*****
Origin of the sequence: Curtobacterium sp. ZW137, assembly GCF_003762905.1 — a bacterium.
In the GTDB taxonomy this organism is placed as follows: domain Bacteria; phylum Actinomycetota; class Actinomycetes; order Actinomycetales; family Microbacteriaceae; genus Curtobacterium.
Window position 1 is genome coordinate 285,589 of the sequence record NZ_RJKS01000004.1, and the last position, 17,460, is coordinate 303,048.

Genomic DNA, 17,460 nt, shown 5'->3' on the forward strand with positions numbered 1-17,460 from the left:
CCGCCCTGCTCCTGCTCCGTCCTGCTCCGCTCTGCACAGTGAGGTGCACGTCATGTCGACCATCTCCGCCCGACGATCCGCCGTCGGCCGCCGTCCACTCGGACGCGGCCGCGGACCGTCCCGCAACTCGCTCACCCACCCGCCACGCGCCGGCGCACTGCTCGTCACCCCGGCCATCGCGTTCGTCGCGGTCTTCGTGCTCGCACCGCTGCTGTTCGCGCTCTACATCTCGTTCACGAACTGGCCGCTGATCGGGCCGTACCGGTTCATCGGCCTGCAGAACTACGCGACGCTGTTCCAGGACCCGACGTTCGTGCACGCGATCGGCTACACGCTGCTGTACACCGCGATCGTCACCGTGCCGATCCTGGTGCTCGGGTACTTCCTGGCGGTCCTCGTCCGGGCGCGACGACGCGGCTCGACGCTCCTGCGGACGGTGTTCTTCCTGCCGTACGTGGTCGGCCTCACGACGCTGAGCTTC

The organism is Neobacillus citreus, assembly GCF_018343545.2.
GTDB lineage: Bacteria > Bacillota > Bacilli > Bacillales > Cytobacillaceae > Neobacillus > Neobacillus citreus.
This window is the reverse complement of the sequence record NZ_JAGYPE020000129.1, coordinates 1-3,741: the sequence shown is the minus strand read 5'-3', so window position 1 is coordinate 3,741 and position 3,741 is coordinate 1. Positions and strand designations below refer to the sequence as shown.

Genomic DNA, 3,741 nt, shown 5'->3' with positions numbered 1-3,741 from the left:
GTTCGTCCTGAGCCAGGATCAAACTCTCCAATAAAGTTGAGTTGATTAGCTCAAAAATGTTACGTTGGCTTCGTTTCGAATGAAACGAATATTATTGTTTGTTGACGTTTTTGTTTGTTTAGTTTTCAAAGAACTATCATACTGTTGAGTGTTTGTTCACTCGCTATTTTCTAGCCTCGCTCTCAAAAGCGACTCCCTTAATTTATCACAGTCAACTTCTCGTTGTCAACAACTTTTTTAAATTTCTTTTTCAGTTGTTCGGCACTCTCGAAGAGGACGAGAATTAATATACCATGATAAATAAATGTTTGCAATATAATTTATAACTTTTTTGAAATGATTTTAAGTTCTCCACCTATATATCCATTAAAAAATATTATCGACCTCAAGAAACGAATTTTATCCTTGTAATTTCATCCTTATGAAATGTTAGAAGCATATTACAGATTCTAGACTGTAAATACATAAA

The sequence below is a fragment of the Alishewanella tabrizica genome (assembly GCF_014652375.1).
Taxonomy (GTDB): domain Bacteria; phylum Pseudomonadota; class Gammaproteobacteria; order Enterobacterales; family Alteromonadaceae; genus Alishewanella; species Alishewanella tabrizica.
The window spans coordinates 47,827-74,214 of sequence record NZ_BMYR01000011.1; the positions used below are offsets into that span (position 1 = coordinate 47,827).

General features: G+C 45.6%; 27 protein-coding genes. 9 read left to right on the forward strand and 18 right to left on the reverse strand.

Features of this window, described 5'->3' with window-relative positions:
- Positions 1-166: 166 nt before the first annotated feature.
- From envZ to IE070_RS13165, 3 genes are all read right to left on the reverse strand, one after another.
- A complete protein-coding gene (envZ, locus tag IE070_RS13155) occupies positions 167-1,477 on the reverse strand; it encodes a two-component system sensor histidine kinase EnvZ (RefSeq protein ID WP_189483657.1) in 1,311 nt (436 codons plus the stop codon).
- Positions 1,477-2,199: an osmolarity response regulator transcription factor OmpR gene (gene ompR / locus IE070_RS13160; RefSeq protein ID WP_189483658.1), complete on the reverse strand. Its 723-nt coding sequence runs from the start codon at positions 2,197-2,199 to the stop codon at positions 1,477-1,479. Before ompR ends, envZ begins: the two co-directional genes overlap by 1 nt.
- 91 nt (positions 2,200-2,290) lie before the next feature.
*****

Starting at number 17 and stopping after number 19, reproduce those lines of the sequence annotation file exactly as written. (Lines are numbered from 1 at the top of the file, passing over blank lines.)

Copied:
- From envZ to IE070_RS13165, 3 genes are all read right to left on the reverse strand, one after another.
- A complete protein-coding gene (envZ, locus tag IE070_RS13155) occupies positions 167-1,477 on the reverse strand; it encodes a two-component system sensor histidine kinase EnvZ (RefSeq protein ID WP_189483657.1) in 1,311 nt (436 codons plus the stop codon).
- Positions 1,477-2,199: an osmolarity response regulator transcription factor OmpR gene (gene ompR / locus IE070_RS13160; RefSeq protein ID WP_189483658.1), complete on the reverse strand. Its 723-nt coding sequence runs from the start codon at positions 2,197-2,199 to the stop codon at positions 1,477-1,479. Before ompR ends, envZ begins: the two co-directional genes overlap by 1 nt.